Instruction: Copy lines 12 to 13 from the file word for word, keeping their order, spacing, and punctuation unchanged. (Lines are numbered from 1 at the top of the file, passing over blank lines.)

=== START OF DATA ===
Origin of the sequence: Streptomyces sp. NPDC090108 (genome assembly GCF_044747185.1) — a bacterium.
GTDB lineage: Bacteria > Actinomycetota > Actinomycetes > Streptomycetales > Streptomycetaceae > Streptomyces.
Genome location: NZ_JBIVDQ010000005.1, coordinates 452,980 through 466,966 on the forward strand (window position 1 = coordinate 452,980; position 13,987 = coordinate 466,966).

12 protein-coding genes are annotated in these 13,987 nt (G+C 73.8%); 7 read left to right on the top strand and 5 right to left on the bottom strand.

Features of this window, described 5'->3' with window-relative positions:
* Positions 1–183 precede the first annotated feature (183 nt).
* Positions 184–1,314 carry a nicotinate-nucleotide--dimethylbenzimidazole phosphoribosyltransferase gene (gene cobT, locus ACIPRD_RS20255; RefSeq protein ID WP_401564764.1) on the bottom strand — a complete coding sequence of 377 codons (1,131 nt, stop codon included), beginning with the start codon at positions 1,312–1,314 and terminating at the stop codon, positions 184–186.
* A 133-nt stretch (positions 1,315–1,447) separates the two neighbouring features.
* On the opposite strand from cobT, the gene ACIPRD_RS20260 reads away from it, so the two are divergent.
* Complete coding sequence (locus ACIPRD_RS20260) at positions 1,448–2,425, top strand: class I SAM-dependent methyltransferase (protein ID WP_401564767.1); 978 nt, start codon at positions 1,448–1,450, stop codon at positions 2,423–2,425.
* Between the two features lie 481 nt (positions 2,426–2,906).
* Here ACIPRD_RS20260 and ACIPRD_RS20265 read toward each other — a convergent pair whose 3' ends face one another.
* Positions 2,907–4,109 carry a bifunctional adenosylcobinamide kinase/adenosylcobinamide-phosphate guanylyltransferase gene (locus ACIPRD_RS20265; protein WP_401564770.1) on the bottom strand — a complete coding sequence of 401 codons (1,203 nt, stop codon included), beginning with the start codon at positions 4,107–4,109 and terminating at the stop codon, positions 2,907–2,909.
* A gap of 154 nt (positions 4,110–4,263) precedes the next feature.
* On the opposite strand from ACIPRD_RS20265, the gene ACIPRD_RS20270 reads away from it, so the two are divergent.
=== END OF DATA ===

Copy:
* Here ACIPRD_RS20260 and ACIPRD_RS20265 read toward each other — a convergent pair whose 3' ends face one another.
* Positions 2,907–4,109 carry a bifunctional adenosylcobinamide kinase/adenosylcobinamide-phosphate guanylyltransferase gene (locus ACIPRD_RS20265; protein WP_401564770.1) on the bottom strand — a complete coding sequence of 401 codons (1,203 nt, stop codon included), beginning with the start codon at positions 4,107–4,109 and terminating at the stop codon, positions 2,907–2,909.